Home History Culture German Russian History

Pioneer History of the Strasburg Community: Feist, Burgad, Baumgartner and Bauman Blazed Trail for German-Russian Settlers in 1888

Baumgartner, John J. "Pioneer History of the Strasburg Community: Feist, Burgad, Baumgartner and Bauman Blazed Trail for German-Russian Settlers in 1888." Emmons County Record, 1934.


This year 1934 is one for celebration for all the people of Emmons county, especially the pioneer settlers. In 1884 Emmons was organized as a county, and it is now that we are to celebrate its fiftieth anniversary. Because of this fact the old pioneers, as well as the present generation, have causes to rejoice.

It was during the fall of 1888 that the first settlers from South Russia in order to establish for themselves new homes in a new country. These first settlers were Jacob Feist, Joseph Burgad, Joseph Baumgartner and Sebastion Bauman. Because of the fact that these early people were looking for freedom and good land in America, and found it; and because they were so well pleased with the present location of Strasburg; and because they found there were great opportunities for others from their country, a movement was started for more settlers from their country.

More Soon Followed

This invitation was answered by the arrival soon afterwards of many of their friends. This second group included the families of John, Frank, and Jacob Baumgartner, Casper Feist, Albinus Schneider, Peter Kraft, Jacob Gefreh, Franz Gisinger, Egidius Keller, Martin Schwab, Lorenz Schwab and Phillip Keller. All of these took up their homesteads in the vicinity of Strasburg. They arrived on May 7, 1889, and on that same afternoon began to build their little sod huts.

Those first settlers found nothing but a vast expanse of prairie land, which at the time of their coming had just been burned over by a prairie fire. The first night after their arrival was accompanied by rain and snow. It rained for three days and conditions became so bad that some of the people were forced to seek protection under their wagon boxes.

Eureka was the closest railroad station and also the closest place where these people could find any market. In those days, of course roads were poor. What the people had to face during days of rain, snow and cold is hard for the younger generation to comprehend. Now we are moving along over improved highways in high-powered cars. In those days the best and fastest means of transportation was a team of oxen, or if a settler was fortunate enough, a team of horses.

The first two years of 1889 and 1890 were failures; but the year 1891 was such a good one for crops that it is talked of even to this day. This good year gave encouragement to these downhearted people and it was with renewed energy that they resolved to make the country their future home. More and more land was broken up, and new homes were built. The people began to love their new country and the freedom that it gave them in their enjoyment of a livelihood.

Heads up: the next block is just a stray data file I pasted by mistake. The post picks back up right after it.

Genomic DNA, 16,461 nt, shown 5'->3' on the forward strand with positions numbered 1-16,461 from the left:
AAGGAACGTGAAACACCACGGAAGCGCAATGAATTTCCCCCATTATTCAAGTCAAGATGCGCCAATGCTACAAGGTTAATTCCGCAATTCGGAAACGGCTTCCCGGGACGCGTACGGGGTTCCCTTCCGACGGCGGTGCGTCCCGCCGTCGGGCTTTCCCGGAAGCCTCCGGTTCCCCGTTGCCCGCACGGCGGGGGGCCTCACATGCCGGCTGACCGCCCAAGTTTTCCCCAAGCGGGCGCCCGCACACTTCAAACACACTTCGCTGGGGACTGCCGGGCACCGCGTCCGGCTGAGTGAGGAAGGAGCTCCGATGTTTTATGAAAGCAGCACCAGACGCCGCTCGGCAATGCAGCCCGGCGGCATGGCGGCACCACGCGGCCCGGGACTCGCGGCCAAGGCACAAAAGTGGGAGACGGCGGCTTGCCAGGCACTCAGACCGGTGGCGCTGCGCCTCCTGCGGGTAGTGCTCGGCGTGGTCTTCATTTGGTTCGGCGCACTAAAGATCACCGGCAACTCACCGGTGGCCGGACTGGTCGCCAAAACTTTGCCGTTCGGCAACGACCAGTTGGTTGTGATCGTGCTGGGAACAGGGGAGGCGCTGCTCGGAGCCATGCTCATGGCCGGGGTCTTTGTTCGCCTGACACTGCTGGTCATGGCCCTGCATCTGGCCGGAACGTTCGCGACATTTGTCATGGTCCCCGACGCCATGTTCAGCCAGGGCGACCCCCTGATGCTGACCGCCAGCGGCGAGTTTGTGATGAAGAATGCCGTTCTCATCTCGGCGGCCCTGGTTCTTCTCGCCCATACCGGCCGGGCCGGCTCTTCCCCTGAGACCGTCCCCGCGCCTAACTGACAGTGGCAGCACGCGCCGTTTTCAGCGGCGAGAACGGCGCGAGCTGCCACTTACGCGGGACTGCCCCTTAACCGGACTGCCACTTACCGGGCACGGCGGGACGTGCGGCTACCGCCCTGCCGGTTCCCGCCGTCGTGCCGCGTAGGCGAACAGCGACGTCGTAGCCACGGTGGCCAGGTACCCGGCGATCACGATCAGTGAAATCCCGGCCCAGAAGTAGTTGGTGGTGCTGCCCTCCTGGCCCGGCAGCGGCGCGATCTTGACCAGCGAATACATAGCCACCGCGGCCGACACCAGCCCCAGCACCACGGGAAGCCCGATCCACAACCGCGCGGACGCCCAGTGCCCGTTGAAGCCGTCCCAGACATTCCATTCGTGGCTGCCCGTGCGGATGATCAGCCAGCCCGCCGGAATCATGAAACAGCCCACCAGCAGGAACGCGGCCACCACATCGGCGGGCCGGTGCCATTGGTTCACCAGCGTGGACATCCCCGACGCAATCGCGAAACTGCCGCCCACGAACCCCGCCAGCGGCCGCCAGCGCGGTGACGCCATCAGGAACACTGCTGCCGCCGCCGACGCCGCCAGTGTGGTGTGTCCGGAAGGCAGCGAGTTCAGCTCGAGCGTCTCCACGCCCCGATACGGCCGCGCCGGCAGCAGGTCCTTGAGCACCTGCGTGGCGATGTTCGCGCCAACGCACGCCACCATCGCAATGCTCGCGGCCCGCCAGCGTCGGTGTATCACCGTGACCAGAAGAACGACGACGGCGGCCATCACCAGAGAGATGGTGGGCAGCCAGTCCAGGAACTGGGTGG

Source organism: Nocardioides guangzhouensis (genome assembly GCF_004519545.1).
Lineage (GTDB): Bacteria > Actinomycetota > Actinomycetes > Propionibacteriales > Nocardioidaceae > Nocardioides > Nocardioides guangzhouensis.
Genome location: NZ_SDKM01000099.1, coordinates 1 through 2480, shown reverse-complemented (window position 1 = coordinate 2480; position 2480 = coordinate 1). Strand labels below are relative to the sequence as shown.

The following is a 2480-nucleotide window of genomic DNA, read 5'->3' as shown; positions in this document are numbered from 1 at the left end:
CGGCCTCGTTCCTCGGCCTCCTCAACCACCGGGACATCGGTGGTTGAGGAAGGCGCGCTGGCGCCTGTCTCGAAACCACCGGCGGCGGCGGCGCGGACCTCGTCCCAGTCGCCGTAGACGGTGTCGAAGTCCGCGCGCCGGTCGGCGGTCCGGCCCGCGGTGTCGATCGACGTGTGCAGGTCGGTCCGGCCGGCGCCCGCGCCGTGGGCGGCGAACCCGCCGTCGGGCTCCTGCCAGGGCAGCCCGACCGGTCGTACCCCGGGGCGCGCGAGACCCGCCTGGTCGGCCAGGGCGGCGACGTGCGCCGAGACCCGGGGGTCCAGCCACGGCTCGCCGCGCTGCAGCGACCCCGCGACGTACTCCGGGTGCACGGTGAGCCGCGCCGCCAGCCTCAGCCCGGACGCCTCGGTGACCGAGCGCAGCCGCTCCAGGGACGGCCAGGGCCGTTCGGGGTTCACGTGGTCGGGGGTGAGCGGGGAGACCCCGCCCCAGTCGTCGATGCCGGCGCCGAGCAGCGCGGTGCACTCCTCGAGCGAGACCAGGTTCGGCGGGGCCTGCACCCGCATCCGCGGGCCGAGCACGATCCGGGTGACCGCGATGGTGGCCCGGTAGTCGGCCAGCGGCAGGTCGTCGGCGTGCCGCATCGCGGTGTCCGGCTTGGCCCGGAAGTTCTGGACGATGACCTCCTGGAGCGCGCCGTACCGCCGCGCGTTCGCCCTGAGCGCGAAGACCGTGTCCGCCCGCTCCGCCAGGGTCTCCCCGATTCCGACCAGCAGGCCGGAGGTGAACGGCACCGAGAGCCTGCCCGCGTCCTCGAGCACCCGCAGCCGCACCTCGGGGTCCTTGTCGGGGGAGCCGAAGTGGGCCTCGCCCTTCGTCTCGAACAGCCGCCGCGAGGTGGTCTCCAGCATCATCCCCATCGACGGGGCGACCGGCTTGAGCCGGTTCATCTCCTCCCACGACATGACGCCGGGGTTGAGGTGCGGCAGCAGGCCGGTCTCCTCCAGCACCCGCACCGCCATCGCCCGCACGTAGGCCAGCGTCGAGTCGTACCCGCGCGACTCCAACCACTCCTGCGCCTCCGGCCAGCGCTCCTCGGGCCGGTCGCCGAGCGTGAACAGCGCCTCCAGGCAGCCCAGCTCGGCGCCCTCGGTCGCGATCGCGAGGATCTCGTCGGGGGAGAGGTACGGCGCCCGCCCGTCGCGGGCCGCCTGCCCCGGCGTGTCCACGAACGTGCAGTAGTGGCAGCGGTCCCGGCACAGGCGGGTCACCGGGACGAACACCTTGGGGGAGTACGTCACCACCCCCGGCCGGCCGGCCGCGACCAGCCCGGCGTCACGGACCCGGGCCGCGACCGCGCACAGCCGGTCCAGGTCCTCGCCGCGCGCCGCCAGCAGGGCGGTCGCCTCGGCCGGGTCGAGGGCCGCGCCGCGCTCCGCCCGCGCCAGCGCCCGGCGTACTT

____??_____ first church. Their little place of worship was built on the homestead of Casper Feist about two miles north of the present site of Strasburg. With the completion of the railroad in 1902 the church was moved to Strasburg. Later this wooden building was replaced by a beautiful brick structure in the year 1910.

The first inhabitants of the town of Strasburg were John J. Baumgartner and Raphael Volk and their families. The coming of the railroad was followed by the quick growth of the village which in a few years had grown into a prosperous center for the community. Its citizens enjoyed living in it.

Today—after 45 years—these people can truly look back and view their accomplishments with pride and with a happy feeling that they have been duly rewarded for their hardships.

They have seen this community unfold itself from a mere nothingness to a prosperous, well-to-do, town.

1889

Ludwig Senger, Hague; Mrs. Katherina Fischer, Roscoe, S. Dak.; Mrs. Helena Dilman, Strasburg; Egidi Keller, Sr., Strasburg; Mrs. Agatha Keller, Strasburg; John Keller, Strasburg; Karl Keller, Strasburg; Mrs. Regina Brickner, Strasburg; Mrs. Mariana Rohrich, Strasburg; Joseph Burgad, Strasburg; Mrs. Margaretha Burgad, Strasburg; Valentine Keller, Strasburg; Johannes Baumgartner, Sr., Strasburg; Mrs. Katharina Joseph Baumgartner, Strasburg; Mike Baumgartner, Strasburg; John J. Baumgartner, Strasburg; Anton J. Baumgartner, Leopold Baumgartner, Strasburg; Mrs. Ottilia M. Baumgartner, Strasburg; Mrs. Elisabetha J. Baumgartner, Strasburg; Mrs. Martha J. Baumgartner, Strasburg; Mrs. Marianna D. Baumgartner, Strasburg; Josabina Unszer, Strasburg; Elisabetha Kraft, Strasburg; Stephan Kraft, Strasburg; Grigori Kraft, Strasburg; Peter P. Kraft, Strasburg; Ferdinand Kraft Jr., Strasburg; Mary Feist, Strasburg; Anna Kuss, Strasburg; Mrs. Katharina Bauman, Strasburg; Joseph F. Baumgartner, Strasburg; Peter F. Baumgartner, Strasburg; Margaretha Wald, Strasburg; John A. Baumgartner, Strasburg; Anton A. Baumgartner, Strasburg; Joseph K. Feist, Strasburg; Kasper K. Feist, Strasburg; Mrs. Magdalena Gross, Strasburg; Mrs. Barbara Feist, Strasburg; Mrs. Regina Schwab, Strasburg; Egidi Schwab, Strasburg; Sager Ver Hoven, Strasburg; Rika Ver Hoven, Strasburg; Mrs. Wm. Dykema, Strasburg.

Permission to use any images from the GRHC website may be requested by contacting Michael M. Miller
North Dakota State University Libraries
Germans from Russia Heritage Collection
Libraries
NDSU Dept #2080
PO Box 6050
Fargo, ND 58108-6050
Tel: 701-231-8416
Fax: 701-231-6128
Last Updated:
Director: Michael M. Miller
North Dakota State University Library North Dakota State University North Dakota State University GRHC Home